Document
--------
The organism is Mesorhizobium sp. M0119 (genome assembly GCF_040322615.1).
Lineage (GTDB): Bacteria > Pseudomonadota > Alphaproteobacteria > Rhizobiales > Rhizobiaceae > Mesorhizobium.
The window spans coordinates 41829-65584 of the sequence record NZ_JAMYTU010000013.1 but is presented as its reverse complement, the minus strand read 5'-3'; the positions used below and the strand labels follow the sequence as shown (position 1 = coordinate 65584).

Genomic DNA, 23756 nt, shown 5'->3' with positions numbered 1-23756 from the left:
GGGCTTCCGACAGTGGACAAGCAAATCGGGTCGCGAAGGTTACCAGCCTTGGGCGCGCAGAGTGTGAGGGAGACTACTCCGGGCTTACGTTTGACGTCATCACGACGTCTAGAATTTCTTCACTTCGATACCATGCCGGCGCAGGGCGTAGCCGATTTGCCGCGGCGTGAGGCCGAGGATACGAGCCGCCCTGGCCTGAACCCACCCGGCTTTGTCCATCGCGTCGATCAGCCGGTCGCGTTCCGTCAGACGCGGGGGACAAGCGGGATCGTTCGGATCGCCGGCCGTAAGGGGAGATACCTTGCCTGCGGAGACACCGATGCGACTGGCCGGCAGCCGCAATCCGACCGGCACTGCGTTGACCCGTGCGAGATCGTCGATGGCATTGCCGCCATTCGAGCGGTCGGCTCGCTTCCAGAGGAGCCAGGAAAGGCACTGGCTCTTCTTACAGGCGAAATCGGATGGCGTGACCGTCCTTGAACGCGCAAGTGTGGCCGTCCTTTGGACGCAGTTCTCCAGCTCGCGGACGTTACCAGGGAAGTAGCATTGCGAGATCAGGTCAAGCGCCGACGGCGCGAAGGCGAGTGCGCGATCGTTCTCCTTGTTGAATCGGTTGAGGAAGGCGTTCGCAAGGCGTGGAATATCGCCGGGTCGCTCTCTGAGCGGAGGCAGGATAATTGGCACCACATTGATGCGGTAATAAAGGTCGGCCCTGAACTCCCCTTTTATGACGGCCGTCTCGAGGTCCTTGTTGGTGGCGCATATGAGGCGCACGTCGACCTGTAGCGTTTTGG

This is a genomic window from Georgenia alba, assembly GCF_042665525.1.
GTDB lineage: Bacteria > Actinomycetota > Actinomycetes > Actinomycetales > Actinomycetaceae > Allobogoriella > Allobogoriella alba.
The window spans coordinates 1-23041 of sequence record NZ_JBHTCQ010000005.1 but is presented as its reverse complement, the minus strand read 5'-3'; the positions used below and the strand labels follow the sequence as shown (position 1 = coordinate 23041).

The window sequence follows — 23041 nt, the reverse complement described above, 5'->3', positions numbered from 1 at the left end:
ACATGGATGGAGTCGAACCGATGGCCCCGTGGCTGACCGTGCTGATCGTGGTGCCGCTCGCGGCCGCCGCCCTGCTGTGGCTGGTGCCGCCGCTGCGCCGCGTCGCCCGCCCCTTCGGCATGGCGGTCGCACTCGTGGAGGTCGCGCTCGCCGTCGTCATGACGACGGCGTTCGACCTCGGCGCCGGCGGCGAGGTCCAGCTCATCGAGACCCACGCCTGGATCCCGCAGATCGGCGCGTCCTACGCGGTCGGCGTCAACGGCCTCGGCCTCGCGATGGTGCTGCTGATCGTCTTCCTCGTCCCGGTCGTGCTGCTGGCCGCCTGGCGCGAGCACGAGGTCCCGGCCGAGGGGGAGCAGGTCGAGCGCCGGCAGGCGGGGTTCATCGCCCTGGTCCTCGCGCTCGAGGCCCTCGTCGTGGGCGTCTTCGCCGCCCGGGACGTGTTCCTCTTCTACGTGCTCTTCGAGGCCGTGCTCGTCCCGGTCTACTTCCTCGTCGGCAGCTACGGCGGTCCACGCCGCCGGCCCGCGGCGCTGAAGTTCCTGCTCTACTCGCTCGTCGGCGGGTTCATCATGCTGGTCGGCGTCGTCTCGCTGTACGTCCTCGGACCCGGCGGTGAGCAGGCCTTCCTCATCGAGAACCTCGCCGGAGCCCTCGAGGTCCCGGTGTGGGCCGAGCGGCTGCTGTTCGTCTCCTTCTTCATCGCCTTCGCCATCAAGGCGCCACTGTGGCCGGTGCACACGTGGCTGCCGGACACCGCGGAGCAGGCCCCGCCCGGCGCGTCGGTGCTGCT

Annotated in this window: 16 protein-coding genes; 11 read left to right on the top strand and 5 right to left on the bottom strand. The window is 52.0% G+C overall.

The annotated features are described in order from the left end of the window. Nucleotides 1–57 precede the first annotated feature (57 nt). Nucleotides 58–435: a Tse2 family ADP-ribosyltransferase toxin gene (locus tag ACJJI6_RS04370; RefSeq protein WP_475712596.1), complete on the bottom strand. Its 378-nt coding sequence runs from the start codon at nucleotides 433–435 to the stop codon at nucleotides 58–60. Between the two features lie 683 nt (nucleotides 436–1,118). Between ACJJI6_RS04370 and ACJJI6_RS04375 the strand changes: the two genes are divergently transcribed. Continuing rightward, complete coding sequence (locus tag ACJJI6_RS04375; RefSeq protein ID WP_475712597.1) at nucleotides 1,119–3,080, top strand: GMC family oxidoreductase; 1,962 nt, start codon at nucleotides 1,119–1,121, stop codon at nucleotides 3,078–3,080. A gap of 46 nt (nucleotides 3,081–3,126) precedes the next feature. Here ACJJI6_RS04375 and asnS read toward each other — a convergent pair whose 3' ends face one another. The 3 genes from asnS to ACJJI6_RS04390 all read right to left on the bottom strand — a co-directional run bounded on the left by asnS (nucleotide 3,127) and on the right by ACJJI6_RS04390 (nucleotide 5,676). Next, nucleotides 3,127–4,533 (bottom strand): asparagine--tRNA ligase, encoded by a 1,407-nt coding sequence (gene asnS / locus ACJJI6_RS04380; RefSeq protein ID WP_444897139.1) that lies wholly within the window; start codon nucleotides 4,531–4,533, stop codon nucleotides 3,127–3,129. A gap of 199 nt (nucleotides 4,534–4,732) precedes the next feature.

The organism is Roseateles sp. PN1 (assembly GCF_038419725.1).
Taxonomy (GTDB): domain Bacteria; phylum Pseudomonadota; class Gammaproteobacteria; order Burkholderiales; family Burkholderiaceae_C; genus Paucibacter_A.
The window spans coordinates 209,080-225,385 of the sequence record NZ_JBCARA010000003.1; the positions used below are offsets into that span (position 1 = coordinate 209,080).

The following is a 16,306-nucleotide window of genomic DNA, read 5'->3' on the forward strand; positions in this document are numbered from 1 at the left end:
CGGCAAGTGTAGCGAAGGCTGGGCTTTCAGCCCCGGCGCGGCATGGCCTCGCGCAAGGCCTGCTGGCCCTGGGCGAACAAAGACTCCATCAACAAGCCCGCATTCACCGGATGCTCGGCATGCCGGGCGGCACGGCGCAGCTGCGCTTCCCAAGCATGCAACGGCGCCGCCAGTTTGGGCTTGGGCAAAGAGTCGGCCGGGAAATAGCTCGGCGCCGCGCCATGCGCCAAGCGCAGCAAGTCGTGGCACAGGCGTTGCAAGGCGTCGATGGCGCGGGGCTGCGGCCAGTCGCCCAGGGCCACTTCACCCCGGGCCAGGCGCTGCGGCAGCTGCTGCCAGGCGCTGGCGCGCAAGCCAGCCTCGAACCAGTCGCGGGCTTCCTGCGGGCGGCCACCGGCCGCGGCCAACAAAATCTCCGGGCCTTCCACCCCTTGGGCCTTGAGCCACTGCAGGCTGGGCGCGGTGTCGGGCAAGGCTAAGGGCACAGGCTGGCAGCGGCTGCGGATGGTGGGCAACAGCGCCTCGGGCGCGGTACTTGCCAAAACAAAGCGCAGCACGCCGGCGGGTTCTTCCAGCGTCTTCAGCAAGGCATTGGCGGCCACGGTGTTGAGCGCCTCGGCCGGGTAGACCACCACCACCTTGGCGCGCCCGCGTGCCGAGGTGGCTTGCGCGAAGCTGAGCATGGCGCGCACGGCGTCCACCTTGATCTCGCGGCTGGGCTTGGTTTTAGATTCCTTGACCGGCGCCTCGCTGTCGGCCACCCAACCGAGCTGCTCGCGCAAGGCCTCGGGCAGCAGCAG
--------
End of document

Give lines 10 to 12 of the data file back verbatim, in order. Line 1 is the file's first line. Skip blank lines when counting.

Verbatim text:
ACATGGATGGAGTCGAACCGATGGCCCCGTGGCTGACCGTGCTGATCGTGGTGCCGCTCGCGGCCGCCGCCCTGCTGTGGCTGGTGCCGCCGCTGCGCCGCGTCGCCCGCCCCTTCGGCATGGCGGTCGCACTCGTGGAGGTCGCGCTCGCCGTCGTCATGACGACGGCGTTCGACCTCGGCGCCGGCGGCGAGGTCCAGCTCATCGAGACCCACGCCTGGATCCCGCAGATCGGCGCGTCCTACGCGGTCGGCGTCAACGGCCTCGGCCTCGCGATGGTGCTGCTGATCGTCTTCCTCGTCCCGGTCGTGCTGCTGGCCGCCTGGCGCGAGCACGAGGTCCCGGCCGAGGGGGAGCAGGTCGAGCGCCGGCAGGCGGGGTTCATCGCCCTGGTCCTCGCGCTCGAGGCCCTCGTCGTGGGCGTCTTCGCCGCCCGGGACGTGTTCCTCTTCTACGTGCTCTTCGAGGCCGTGCTCGTCCCGGTCTACTTCCTCGTCGGCAGCTACGGCGGTCCACGCCGCCGGCCCGCGGCGCTGAAGTTCCTGCTCTACTCGCTCGTCGGCGGGTTCATCATGCTGGTCGGCGTCGTCTCGCTGTACGTCCTCGGACCCGGCGGTGAGCAGGCCTTCCTCATCGAGAACCTCGCCGGAGCCCTCGAGGTCCCGGTGTGGGCCGAGCGGCTGCTGTTCGTCTCCTTCTTCATCGCCTTCGCCATCAAGGCGCCACTGTGGCCGGTGCACACGTGGCTGCCGGACACCGCGGAGCAGGCCCCGCCCGGCGCGTCGGTGCTGCT

Annotated in this window: 16 protein-coding genes; 11 read left to right on the top strand and 5 right to left on the bottom strand. The window is 52.0% G+C overall.

The annotated features are described in order from the left end of the window. Nucleotides 1–57 precede the first annotated feature (57 nt). Nucleotides 58–435: a Tse2 family ADP-ribosyltransferase toxin gene (locus tag ACJJI6_RS04370; RefSeq protein WP_475712596.1), complete on the bottom strand. Its 378-nt coding sequence runs from the start codon at nucleotides 433–435 to the stop codon at nucleotides 58–60. Between the two features lie 683 nt (nucleotides 436–1,118). Between ACJJI6_RS04370 and ACJJI6_RS04375 the strand changes: the two genes are divergently transcribed. Continuing rightward, complete coding sequence (locus tag ACJJI6_RS04375; RefSeq protein ID WP_475712597.1) at nucleotides 1,119–3,080, top strand: GMC family oxidoreductase; 1,962 nt, start codon at nucleotides 1,119–1,121, stop codon at nucleotides 3,078–3,080. A gap of 46 nt (nucleotides 3,081–3,126) precedes the next feature. Here ACJJI6_RS04375 and asnS read toward each other — a convergent pair whose 3' ends face one another. The 3 genes from asnS to ACJJI6_RS04390 all read right to left on the bottom strand — a co-directional run bounded on the left by asnS (nucleotide 3,127) and on the right by ACJJI6_RS04390 (nucleotide 5,676). Next, nucleotides 3,127–4,533 (bottom strand): asparagine--tRNA ligase, encoded by a 1,407-nt coding sequence (gene asnS / locus ACJJI6_RS04380; RefSeq protein ID WP_444897139.1) that lies wholly within the window; start codon nucleotides 4,531–4,533, stop codon nucleotides 3,127–3,129. A gap of 199 nt (nucleotides 4,534–4,732) precedes the next feature.